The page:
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Barking Dogs

Why Dogs Bark and How to Stop Excessive Dog Barking

Dogs will be dogs, and most dogs will bark, whine and howl at times - it's only natural. Dogs vocalize to communicate with humans and to express themselves. Sometimes we want our dogs to bark in order to warn us about potential danger or protect us from harm. However, excessive dog barking can be considered a behavior problem. What is the solution? Well, your dog needs to understand when to bark and when to be quiet, and it's your job to teach this to her. Start working on problem barking as soon as you can. The longer you wait, the harder it gets to curb the behavior. It is a good idea to teach your dog the Speak/Quiet Commands. This may be easier said than done. However, with dedication and consistency, you can teach your dog to bark on command AND to be quiet.

Why Dogs Bark

It is important to understand that dogs bark for various reasons. They do not bark just to annoy you and your neighbors, nor do they bark for spite or revenge. Dogs don't bark just because they can (though it might seem that way at times). Certain dog breeds bark more than others - some types of dogs were actually bred to be barkers. Then again, the Basenji does not bark at all (though the breed can vocalize in other ways). If you listen closely, you will eventually learn your dog's different barks. Understanding the reason why your dog barks is the first step towards controlling the behavior. In general, dogs will most commonly bark for the following reasons:
  • Warning/Alert: It is natural for a dog to bark when someone is a the door or when strangers pass the house or car. Many will bark if they sense some type of threat, proclaiming "I'm here protecting this place so don't mess with me." The sound of this bark is usually sharp, loud and authoritative. Honing this instinct with training can help protect your home and family.
  • Anxiety: Anxious barking often seems to be an an act of self-soothing for many dogs. It is often high-pitched and sometimes accompanied by whining. This type of barking is common for dogs with separation anxiety.
  • Playfulness/Excitement: This type of barking is especially common in puppies and young dogs. Many dogs will bark while playing with people or other dogs. Even the sound of the bark tends to sound upbeat and possibly musical. Some dogs will bark excitedly when they know they are about to go for a walk or car ride.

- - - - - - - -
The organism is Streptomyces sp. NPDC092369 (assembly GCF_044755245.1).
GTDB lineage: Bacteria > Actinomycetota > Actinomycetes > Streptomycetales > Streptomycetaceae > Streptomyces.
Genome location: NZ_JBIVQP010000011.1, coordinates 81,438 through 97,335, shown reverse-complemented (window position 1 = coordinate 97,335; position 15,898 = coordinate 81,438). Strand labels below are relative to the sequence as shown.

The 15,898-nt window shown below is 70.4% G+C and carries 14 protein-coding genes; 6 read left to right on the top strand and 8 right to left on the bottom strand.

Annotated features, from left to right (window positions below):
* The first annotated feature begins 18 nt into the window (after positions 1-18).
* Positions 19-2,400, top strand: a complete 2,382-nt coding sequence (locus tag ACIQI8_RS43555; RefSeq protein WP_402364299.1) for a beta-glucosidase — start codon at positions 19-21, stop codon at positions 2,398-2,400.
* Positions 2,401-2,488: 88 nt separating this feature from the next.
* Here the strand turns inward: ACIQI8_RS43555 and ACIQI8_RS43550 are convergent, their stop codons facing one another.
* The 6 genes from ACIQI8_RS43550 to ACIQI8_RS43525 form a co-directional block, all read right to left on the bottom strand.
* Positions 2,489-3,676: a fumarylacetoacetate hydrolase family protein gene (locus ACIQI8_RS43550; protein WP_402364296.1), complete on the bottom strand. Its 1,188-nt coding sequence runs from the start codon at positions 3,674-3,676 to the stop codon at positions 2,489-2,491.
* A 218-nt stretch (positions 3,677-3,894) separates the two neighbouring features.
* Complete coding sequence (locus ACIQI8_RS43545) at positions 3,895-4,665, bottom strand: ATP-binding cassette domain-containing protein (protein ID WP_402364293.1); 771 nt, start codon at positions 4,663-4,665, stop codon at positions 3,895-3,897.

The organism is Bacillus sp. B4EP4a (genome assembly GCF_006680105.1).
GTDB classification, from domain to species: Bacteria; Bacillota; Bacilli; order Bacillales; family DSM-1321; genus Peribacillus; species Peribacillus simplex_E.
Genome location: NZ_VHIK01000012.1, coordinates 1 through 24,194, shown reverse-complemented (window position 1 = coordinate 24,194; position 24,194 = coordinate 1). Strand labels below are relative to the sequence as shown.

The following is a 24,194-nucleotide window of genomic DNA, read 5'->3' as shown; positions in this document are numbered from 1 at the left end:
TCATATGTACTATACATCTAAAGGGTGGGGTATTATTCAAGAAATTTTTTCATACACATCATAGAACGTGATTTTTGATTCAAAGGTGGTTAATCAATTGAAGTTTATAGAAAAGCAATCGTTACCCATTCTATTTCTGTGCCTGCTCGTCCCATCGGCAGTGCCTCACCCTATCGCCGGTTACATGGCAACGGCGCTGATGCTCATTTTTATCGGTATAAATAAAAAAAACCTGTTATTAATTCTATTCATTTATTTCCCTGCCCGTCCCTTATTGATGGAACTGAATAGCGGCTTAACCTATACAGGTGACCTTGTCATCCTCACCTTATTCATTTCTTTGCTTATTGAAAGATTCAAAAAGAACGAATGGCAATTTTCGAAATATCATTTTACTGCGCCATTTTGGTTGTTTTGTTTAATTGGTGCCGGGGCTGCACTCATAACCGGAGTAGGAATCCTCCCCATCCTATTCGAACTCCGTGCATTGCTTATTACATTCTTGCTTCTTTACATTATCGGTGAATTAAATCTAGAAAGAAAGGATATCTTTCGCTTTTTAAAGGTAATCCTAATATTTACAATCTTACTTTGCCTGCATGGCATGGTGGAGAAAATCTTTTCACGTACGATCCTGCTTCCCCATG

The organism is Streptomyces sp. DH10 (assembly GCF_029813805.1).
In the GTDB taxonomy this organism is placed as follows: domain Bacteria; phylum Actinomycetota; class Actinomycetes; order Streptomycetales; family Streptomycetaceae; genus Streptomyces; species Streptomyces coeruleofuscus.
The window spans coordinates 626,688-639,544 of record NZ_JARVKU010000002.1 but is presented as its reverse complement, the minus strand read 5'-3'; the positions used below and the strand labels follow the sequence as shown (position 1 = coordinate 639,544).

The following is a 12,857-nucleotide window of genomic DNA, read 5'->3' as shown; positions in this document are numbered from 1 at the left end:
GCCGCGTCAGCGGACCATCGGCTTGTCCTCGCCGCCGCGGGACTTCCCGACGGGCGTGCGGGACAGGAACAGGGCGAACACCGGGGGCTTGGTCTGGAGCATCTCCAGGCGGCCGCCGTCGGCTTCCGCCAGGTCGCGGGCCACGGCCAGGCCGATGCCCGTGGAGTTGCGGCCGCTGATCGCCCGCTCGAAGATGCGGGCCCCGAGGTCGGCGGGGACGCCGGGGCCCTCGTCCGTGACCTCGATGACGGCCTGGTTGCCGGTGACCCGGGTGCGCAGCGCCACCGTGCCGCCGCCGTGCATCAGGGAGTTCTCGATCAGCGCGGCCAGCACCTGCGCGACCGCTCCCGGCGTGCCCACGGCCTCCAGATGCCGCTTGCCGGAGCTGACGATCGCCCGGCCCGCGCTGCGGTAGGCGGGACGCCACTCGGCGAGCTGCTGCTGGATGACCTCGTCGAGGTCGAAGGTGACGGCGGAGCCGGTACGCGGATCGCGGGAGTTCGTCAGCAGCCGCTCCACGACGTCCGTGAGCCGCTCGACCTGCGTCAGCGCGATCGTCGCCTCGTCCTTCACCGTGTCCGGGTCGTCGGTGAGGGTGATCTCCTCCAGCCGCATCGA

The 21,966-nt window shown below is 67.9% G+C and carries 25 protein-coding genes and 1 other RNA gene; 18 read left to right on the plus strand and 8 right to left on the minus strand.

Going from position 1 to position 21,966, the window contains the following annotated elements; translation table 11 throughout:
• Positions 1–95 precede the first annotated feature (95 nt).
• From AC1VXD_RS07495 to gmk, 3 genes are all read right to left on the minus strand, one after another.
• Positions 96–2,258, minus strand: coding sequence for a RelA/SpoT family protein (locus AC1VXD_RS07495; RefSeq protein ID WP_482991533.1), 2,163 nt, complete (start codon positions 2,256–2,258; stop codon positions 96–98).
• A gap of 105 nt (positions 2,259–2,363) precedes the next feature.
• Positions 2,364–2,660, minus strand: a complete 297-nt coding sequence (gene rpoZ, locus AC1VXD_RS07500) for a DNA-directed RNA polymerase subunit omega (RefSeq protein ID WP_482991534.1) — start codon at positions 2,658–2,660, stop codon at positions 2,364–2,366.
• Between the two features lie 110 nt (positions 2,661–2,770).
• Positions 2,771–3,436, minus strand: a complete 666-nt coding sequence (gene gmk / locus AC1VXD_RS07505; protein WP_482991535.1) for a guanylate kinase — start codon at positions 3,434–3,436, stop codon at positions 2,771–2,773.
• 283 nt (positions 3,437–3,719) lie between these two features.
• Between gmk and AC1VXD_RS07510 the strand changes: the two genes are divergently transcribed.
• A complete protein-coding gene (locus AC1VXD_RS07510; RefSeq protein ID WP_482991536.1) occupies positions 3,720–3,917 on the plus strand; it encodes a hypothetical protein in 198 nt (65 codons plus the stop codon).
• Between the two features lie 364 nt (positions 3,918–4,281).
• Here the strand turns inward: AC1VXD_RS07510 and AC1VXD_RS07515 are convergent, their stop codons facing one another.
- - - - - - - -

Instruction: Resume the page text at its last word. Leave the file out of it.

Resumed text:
• Attention-seeking: When you hear this bark, you will usually know just what it means. This bark says "Hey! Hey! Look! Here I am!" Other dogs may whine and bark together to get attention, almost like the tone of a whining child.
  • Boredom: The bark of a bored dog sounds like a dog that barks just to hear her own voice. Though it tends to be annoying, it is also kind of sad. Bored dogs often bark to release excess energy, and sometimes bark out of loneliness. They usually need an activity and perhaps even a companion.
  • Responding to Other Dogs: This is probably a familiar scenario - one dog down the street starts barking, and one by one the rest of your block joins in. It's like a cacophonous rendition of Row Your Boat.

Prevent and Stop Excessive Barking

Once you determine the cause of your dog's excessive barking, you can begin to control the behavior. The best way to prevent excessive barking in the first place is to try and remove any potential sources of the behavior. You also want to be certain not to inadvertently encourage the barking. Finally, give her better things to do besides barking.
  • Make sure your dog gets plenty of exercise so there is not as much pent-up energy to burn by barking.
  • Avoid leaving a lonely dog alone for long periods of time if possible.
  • Never comfort, pet, hug or feed your dog when she is barking for attention or out of anxiety - that would be rewarding the behavior, thus encouraging it.
  • Shouting at your dog to stop barking does not help. It may actually cause her to bark even more.
  • Avoid punishments like shock collars. They are not only painful and unkind - many dogs will learn to test them and eventually work around them.
  • Try to get her attention with a clap or whistle. Once she is quiet, redirect her attention to something productive and rewarding - like a toy or treat.